Federal Litigation

GLOBAL DIGITAL SOLUTIONS, INC., PLAINTIFF, V. MERRIELLYN KETT MURPHY, DEFENDANT; OPINION AND ORDER DENYING DEFENDANT’S AMENDED MOTION TO DISMISS PLAINTIFF’S AMENDED COMPLAINT & DENYING ALTERNATIVE MOTION TO TRANSFER VENUE

Attorneys J. Chris Bristow and Robert D. Critton, Jr. of Critton, Luttier, and Coleman obtained a significant victory in federal court over personal jurisdiction of a nonresident Defendant. The case, Case 9:14-cv-80190-DTKH Global Digital Solutions, Inc. v. Murphy, resulted from a failed merger between West Palm Beach based Global Digital Solutions, Inc. (“GDSI”) and Illinois based company Airtronic. After the merger failed, GDSI later learned that Airtronic’s president, CEO, and sole stockholder Merriellyn Kett Murphy (“Kett”) interfered with the merger. GDSI filed suit against Kett and alleged causes of action for tortious interference with contract, fraudulent inducement, fraudulent concealment, and civil conspiracy.

Defendant Kett challenged personal jurisdiction in Florida on the grounds that she was a resident of Chicago, Illinois and the majority of her contact with Florida was related to the Airtonic/GDSI merger. Through limited jurisdictional discovery, attorneys Bristow and Critton were able to obtain sufficient evidence to show that while the GDSI/Airtronic merger was pending, Kett actively sought out other merger partners without informing GDSI. After finding another merger partner that provided her with a better opportunity, Kett refused to close the GDSI/Airtronic merger.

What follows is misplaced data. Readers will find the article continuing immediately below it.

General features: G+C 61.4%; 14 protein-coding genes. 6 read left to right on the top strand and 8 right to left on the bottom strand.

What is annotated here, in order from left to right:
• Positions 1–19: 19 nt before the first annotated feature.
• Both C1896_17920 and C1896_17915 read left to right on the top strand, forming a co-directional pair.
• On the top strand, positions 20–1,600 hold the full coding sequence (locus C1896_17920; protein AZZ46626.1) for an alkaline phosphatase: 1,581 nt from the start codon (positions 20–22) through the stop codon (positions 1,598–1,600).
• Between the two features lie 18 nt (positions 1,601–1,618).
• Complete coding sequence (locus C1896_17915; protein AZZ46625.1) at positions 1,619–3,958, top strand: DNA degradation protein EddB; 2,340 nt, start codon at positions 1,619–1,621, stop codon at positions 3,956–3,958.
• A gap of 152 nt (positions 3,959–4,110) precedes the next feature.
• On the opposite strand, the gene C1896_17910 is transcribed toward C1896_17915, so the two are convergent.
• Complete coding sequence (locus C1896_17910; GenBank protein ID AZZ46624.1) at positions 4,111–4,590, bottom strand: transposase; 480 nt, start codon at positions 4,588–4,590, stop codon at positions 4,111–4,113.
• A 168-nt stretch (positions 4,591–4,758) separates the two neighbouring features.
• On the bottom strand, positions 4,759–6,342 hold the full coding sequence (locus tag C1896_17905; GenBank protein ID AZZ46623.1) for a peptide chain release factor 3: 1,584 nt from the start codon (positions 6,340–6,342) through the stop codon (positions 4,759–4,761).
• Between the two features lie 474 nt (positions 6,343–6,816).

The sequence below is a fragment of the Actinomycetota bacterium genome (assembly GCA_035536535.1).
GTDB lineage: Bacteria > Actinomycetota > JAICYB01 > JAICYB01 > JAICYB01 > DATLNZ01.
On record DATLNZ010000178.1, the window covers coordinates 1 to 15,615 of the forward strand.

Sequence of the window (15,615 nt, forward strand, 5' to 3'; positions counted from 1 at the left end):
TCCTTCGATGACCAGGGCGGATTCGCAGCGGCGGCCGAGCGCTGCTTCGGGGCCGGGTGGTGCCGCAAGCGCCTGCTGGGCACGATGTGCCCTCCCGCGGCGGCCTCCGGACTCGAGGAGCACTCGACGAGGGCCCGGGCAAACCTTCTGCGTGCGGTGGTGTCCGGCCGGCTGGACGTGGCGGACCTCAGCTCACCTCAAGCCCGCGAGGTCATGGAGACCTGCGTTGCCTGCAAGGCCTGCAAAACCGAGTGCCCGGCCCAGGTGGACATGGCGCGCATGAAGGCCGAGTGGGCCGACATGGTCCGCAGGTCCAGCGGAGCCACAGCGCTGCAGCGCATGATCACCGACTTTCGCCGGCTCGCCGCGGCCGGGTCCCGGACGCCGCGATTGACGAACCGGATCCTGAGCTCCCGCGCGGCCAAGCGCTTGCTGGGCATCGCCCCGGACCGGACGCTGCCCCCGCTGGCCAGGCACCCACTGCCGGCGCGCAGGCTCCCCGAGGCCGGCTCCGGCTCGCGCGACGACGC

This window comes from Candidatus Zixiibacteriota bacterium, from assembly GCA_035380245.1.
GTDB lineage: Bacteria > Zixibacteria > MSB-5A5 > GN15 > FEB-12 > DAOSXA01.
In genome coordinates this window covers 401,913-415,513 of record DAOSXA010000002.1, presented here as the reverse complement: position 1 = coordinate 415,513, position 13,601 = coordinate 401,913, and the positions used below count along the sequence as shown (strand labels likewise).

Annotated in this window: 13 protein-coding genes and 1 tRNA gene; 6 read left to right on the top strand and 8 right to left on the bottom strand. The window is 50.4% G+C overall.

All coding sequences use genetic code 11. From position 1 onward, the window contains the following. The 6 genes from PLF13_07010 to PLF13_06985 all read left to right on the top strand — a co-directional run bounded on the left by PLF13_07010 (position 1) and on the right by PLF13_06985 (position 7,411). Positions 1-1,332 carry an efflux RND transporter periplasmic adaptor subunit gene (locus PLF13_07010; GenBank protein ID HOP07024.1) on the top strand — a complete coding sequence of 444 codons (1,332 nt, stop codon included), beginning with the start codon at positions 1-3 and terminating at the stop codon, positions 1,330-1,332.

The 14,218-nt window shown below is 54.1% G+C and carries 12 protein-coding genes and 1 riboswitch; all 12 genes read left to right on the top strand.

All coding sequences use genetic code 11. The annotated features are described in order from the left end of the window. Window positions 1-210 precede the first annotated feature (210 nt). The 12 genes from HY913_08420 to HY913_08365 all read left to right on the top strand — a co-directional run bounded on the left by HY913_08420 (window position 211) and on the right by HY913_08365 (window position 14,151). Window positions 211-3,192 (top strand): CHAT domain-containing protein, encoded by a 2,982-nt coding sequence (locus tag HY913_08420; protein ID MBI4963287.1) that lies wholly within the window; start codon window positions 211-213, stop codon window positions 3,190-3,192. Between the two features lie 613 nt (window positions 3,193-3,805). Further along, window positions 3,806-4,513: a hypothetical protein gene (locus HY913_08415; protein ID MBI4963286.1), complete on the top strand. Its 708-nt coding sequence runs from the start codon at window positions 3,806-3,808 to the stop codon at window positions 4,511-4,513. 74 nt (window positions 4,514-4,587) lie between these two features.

On October 9, 2014, the United States District Court for the Southern District of Florida issued a detailed 22 page order, denying Defendant Kett’s Motion to Dismiss or Transfer for lack of personal jurisdiction. The order is significant because the defendant claimed her contact with Florida was limited to three trips to Florida that were related to the merger. The court found that defendant’s fraudulent activities that occurred outside of Florida but were directed towards Florida and harmed a Florida corporation could be a basis for personal jurisdiction in Florida. The out of state defendant’s fraudulent activity included multiple emails and phone calls to GDSI in Florida during the time when the defendant was seeking a better opportunity through another merger partner.

This is one of the more detailed orders related to personal jurisdiction involving email and telephone contact with the state of Florida. The order provides guidance for Florida business who may have been harmed by a nonresident individual’s fraudulent conduct and ensures that Florida based business may bring claims for harms caused by the fraudulent conduct of a nonresident.


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